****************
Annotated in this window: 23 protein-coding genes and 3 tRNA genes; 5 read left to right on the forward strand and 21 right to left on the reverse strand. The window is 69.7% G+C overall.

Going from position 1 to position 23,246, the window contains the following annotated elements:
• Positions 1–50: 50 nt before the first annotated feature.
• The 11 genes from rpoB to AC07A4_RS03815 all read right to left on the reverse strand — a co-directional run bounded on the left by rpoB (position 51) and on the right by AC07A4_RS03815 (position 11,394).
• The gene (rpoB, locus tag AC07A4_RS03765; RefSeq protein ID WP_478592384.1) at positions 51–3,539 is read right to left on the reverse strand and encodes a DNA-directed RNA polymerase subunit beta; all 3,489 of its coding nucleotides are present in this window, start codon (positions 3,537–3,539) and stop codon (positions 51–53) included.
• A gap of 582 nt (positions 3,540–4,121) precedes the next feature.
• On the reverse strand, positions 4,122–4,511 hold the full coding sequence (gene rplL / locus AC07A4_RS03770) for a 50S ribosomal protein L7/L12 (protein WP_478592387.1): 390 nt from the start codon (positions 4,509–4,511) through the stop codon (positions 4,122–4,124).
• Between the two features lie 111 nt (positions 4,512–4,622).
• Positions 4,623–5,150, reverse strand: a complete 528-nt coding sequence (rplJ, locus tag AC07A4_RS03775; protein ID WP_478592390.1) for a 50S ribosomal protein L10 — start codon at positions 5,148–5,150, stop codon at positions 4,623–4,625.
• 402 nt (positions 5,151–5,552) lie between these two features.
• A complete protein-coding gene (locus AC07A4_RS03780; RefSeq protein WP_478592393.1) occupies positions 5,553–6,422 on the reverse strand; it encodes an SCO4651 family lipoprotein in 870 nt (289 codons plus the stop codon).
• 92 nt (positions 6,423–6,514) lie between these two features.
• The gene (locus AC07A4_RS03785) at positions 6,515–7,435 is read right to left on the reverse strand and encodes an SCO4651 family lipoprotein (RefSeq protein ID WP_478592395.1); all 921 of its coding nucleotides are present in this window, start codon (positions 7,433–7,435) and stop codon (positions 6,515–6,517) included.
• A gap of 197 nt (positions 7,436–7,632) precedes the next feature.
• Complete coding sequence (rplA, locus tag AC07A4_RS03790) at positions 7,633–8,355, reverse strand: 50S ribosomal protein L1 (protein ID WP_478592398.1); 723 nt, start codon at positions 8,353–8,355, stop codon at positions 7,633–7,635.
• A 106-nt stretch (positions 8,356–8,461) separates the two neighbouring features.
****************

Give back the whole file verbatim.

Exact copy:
Annotated in this window: 23 protein-coding genes and 3 tRNA genes; 5 read left to right on the forward strand and 21 right to left on the reverse strand. The window is 69.7% G+C overall.

Going from position 1 to position 23,246, the window contains the following annotated elements:
• Positions 1–50: 50 nt before the first annotated feature.
• The 11 genes from rpoB to AC07A4_RS03815 all read right to left on the reverse strand — a co-directional run bounded on the left by rpoB (position 51) and on the right by AC07A4_RS03815 (position 11,394).
• The gene (rpoB, locus tag AC07A4_RS03765; RefSeq protein ID WP_478592384.1) at positions 51–3,539 is read right to left on the reverse strand and encodes a DNA-directed RNA polymerase subunit beta; all 3,489 of its coding nucleotides are present in this window, start codon (positions 3,537–3,539) and stop codon (positions 51–53) included.
• A gap of 582 nt (positions 3,540–4,121) precedes the next feature.
• On the reverse strand, positions 4,122–4,511 hold the full coding sequence (gene rplL / locus AC07A4_RS03770) for a 50S ribosomal protein L7/L12 (protein WP_478592387.1): 390 nt from the start codon (positions 4,509–4,511) through the stop codon (positions 4,122–4,124).
• Between the two features lie 111 nt (positions 4,512–4,622).
• Positions 4,623–5,150, reverse strand: a complete 528-nt coding sequence (rplJ, locus tag AC07A4_RS03775; protein ID WP_478592390.1) for a 50S ribosomal protein L10 — start codon at positions 5,148–5,150, stop codon at positions 4,623–4,625.
• 402 nt (positions 5,151–5,552) lie between these two features.
• A complete protein-coding gene (locus AC07A4_RS03780; RefSeq protein WP_478592393.1) occupies positions 5,553–6,422 on the reverse strand; it encodes an SCO4651 family lipoprotein in 870 nt (289 codons plus the stop codon).
• 92 nt (positions 6,423–6,514) lie between these two features.
• The gene (locus AC07A4_RS03785) at positions 6,515–7,435 is read right to left on the reverse strand and encodes an SCO4651 family lipoprotein (RefSeq protein ID WP_478592395.1); all 921 of its coding nucleotides are present in this window, start codon (positions 7,433–7,435) and stop codon (positions 6,515–6,517) included.
• A gap of 197 nt (positions 7,436–7,632) precedes the next feature.
• Complete coding sequence (rplA, locus tag AC07A4_RS03790) at positions 7,633–8,355, reverse strand: 50S ribosomal protein L1 (protein ID WP_478592398.1); 723 nt, start codon at positions 8,353–8,355, stop codon at positions 7,633–7,635.
• A 106-nt stretch (positions 8,356–8,461) separates the two neighbouring features.